Gary Sherman’s underrated ‘80s horror film is unconventional for both its unique undead rules and for its mysterious atmosphere. Set in a small coastal town, Sheriff Gillis must investigate a series of grisly murders of visitors, only to discover that the town’s dead are re-animating. The walking undead in this town aren’t your cookie cutter zombies, but to explain further would be stepping into massive spoiler territory. The narrative also pays homage to the original zombies, in which the dead were reanimated by way of voodoo (don’t worry, that’s not a spoiler). Though this was a story that favored chills and atmosphere over gore, Stan Winston’s makeup effects made the few gore scenes really stick their landing.
28 Days Later
Before Alex Garland toyed with sci-fi and horror conventions in Ex Machina and Annihilation, he forever altered the way we perceived zombies by penning 28 Days Later. Stemming from a simple concept of wanting to do a movie featuring running zombies, Garland and director Danny Boyle gave us one of the most terrifying collapses of society on screen. Stemming from a rage-inducing virus that spread like wildfire, the infected aren’t exactly undead. They might as well be, though, as any semblance of humanity is long gone once the virus takes root; just an inherent instinct for swift brutality.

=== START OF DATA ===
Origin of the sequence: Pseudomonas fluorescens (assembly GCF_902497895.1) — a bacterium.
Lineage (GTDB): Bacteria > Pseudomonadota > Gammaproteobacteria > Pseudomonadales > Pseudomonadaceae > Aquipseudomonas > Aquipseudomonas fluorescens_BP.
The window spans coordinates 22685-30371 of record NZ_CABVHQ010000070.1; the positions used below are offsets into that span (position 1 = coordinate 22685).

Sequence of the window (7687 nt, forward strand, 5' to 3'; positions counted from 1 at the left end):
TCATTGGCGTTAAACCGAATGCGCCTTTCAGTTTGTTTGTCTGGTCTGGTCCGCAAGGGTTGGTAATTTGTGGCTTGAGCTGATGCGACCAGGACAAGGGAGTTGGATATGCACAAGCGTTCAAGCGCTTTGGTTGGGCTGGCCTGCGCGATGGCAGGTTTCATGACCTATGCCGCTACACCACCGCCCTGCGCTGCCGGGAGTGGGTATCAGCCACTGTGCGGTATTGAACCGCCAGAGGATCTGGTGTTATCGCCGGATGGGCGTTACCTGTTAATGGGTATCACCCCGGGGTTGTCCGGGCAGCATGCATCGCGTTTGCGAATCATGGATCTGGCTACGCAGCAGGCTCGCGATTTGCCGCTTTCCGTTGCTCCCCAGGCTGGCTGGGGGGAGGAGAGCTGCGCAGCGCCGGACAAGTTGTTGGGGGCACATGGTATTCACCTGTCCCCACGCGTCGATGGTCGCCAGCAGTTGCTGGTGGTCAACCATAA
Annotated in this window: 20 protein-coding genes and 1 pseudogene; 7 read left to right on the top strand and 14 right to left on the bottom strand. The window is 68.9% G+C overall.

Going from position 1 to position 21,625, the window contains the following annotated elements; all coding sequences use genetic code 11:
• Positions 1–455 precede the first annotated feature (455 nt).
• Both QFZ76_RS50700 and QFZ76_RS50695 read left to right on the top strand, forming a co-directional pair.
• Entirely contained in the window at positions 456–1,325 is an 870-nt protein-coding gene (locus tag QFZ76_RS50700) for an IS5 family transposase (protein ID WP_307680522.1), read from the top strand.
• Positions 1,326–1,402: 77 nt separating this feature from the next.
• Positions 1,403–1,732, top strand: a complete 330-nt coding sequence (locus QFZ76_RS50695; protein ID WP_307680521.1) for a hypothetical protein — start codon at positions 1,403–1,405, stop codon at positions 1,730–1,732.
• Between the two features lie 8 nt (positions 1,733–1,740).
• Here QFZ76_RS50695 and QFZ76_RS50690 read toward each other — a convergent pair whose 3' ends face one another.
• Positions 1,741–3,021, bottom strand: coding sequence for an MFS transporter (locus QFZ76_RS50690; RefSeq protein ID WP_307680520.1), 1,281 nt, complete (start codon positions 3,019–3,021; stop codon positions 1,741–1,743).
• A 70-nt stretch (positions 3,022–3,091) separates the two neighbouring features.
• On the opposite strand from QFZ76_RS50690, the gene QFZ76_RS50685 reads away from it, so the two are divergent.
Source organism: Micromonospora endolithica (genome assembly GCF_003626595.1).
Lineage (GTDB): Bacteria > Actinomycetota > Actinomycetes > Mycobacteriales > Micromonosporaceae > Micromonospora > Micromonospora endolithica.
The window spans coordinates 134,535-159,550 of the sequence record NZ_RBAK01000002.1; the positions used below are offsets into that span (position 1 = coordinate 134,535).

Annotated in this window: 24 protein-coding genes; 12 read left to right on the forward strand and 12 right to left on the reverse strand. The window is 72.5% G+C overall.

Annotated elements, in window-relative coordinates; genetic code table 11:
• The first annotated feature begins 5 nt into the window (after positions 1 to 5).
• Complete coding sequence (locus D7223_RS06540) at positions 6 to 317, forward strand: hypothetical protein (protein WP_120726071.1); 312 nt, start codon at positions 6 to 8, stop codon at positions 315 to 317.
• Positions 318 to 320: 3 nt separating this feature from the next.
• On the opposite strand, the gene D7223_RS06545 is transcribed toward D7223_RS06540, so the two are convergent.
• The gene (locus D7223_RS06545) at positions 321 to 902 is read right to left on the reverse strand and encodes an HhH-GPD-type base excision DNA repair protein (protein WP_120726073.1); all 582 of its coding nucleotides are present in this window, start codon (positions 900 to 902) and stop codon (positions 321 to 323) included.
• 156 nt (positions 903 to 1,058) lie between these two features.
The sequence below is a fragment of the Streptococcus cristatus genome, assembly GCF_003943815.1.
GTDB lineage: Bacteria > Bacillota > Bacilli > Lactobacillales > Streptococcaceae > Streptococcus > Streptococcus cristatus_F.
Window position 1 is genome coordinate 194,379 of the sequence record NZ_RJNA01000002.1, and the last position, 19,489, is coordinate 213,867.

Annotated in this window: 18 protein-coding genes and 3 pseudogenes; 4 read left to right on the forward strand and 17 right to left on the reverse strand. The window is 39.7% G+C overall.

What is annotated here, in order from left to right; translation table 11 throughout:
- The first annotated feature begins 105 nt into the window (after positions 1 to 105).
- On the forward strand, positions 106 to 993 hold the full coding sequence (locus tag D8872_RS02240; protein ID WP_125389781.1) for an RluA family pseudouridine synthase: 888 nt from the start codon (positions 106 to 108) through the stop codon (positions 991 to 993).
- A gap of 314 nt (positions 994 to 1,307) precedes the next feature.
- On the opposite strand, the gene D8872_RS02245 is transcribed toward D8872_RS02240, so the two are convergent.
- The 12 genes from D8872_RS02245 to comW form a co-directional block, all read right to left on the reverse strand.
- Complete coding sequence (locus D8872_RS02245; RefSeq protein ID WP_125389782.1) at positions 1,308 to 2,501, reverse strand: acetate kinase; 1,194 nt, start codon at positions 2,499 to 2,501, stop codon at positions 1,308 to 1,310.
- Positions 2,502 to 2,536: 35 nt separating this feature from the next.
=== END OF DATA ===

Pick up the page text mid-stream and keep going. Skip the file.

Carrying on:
Shaun of the Dead
Edgar Wright’s breakout hit wasn’t the first zombie comedy, or even the first zombie rom-com, but it was the first to give zombies a massive mainstream appeal. It affectionately played with deconstructed zombie tropes, giving audiences outside of our genre a zombie education they didn’t know they were getting by using sharp-witted humor. By paying homage to the films that came before it but with a mass market approach based in laughs, Shaun of the Dead paved the way for many genre comedies, and even zombie films, that would follow.
Based on a novel by Tony Burgess, also adapted for screen by Burgess, director Bruce McDonald takes an Orson Welles’ The War of the Worlds type approach to this unique micro-budget horror film. Shock Jock radio announcer Grant Mazzy, stuck inside his radio station during a blizzard, finds himself and his co-workers isolated from the outbreak happening outside in the town of Pontypool, relying on field reporters and callers to fill in the blanks on a mysterious virus spreading by uttering words. Yes, words. It’s clever and witty, and Stephen McHattie sells both his character and the intensity of a viral zombie outbreak often heard but not seen.